I have often been asked why the Aam Aadmi Party (AAP) has not been successful in West Bengal. My argument is AAP has got traction in primarily those areas where the Congress and the BJP are the only contenders and where voters are tired and cynical of both options. Delhi is a very good example. In the capital, and in neighbouring urban areas in Haryana and western Uttar Pradesh – and from what I hear Himachal Pradesh and pockets of Punjab – AAP has got a response due to fatigue with the two national parties.
That aside, in the northern, Hindi-speaking states, AAP has had a language advantage, most of its leadership being conversant in Hindi. It has also found great support from sections of the national media, which has an influence in the national capital regional and its periphery. One consequence of this is the large number of former journalists – three of seven in the Lok Sabha seats of Delhi alone – who have signed up as AAP candidates.
These factors are tested as one moves further from Delhi. In states where regional parties and leaders are satisfying the developmental urges and political sentiments of people, AAP will find it difficult to break in. There is the additional problem of language. Arvind Kejriwal and his lieutenants cannot possibly be evocative communicators in Bengali or Odiya or Telugu.
Never a strong force in Kolkata, AAP has now almost disappeared. A few weeks ago, my old friend Mudar Patherya joined AAP. A cricket writer of exceptional ability, Mudar later became a financial services professional. As a citizen of Kolkata, he is well-liked, has friends in several political parties and does a lot for civic consciousness. I have known him for three decades now, and have long felt he is the sort of person who should be in politics.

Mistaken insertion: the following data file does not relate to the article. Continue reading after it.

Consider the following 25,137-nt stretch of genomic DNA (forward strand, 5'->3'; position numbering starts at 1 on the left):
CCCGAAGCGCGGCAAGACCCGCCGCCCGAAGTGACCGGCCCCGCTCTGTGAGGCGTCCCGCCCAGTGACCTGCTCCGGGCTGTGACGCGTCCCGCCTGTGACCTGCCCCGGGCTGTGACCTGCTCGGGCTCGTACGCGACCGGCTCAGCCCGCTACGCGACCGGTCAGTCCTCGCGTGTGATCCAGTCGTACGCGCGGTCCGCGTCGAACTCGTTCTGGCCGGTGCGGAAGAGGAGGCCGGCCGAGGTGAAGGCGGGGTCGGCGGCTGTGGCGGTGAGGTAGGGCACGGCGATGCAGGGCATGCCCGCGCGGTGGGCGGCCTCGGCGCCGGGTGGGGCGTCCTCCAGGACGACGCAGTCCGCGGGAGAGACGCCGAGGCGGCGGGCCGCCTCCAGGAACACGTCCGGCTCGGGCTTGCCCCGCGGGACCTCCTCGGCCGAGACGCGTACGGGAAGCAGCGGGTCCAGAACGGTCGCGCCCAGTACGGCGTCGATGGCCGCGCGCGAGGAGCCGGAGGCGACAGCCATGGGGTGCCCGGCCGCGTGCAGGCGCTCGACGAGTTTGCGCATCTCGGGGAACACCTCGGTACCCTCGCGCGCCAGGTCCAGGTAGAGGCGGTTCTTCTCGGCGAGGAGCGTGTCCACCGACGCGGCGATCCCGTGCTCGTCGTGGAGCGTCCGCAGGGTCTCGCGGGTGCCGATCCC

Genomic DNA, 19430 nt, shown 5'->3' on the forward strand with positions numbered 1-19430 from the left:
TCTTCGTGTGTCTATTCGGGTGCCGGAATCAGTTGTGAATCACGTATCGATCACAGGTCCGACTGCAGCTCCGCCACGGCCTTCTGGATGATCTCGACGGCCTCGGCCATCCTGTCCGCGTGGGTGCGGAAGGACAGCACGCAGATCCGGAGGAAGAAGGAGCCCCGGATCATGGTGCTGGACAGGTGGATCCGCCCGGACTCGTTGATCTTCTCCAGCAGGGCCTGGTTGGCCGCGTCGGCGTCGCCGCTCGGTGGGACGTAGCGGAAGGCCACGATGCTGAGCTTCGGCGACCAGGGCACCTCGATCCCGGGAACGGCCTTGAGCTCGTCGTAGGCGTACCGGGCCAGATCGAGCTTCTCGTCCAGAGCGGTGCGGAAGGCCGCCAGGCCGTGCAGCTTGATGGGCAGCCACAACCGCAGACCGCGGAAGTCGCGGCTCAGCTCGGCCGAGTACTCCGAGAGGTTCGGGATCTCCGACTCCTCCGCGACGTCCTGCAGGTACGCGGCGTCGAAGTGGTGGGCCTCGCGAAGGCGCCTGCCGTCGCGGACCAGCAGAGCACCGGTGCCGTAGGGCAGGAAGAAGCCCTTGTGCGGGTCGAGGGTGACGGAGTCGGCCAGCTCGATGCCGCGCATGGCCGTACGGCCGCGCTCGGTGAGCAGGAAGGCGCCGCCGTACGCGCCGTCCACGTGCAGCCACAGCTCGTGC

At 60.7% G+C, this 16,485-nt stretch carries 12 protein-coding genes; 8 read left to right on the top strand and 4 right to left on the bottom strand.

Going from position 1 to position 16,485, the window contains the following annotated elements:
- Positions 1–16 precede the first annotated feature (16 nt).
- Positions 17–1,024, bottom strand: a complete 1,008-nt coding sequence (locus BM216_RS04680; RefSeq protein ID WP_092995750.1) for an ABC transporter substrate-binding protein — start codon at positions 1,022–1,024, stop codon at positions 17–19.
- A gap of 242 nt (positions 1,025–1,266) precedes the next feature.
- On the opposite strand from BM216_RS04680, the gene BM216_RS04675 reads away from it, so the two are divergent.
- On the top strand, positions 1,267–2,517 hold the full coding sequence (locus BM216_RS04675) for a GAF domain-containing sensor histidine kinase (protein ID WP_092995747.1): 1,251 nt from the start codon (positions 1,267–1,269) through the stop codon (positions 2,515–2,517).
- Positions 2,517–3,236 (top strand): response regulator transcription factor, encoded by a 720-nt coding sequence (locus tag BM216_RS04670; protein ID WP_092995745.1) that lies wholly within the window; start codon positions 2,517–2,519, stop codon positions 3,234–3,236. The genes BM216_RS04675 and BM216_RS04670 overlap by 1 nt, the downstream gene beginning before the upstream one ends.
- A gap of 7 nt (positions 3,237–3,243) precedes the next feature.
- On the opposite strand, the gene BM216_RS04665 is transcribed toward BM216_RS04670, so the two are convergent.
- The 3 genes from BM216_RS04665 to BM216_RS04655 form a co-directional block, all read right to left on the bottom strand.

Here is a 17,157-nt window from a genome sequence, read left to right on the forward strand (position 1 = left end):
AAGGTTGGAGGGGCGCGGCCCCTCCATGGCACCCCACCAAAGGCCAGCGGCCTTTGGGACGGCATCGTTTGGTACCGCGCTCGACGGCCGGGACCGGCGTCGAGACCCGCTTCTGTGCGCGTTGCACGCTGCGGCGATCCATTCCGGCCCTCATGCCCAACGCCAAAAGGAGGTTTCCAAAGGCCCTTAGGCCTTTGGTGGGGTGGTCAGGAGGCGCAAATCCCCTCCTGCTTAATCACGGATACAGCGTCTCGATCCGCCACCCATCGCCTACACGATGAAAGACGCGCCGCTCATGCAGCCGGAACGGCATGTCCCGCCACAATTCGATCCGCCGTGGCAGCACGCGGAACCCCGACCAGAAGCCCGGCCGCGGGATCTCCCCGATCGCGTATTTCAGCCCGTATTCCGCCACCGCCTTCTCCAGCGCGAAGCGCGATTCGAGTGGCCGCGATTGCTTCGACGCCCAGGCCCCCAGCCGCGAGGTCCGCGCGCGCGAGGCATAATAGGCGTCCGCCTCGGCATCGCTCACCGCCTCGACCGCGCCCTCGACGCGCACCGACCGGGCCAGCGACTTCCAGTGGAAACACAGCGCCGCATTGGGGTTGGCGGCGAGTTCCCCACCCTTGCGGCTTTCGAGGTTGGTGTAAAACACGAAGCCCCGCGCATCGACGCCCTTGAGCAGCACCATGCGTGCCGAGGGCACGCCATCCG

I was disappointed when I read in the newspapers that Mudar had become a member of AAP and had agreed to stand from the Kolkata (South) constituency. I didn’t call to congratulate him but neither did I send him a message to rethink. It was his decision and I respected that.
Recently, Mudar announced he was standing down as candidate and leaving AAP. The honeymoon was over. I phoned him and asked him what had happened. He said he was unhappy that there was little programmatic clarity and support from AAP in Delhi. “I was working with eight campaign volunteers,” he told me, “five of whom were from my family. The pressure was beginning to take a toll on my health.”
Gradually, it dawned on Mudar that AAP was a non-starter. For his sake, I’m glad he found out sooner rather than later. For Bengal’s sake, I hope he – and others like him – gravitate towards mainstream and not maverick politics.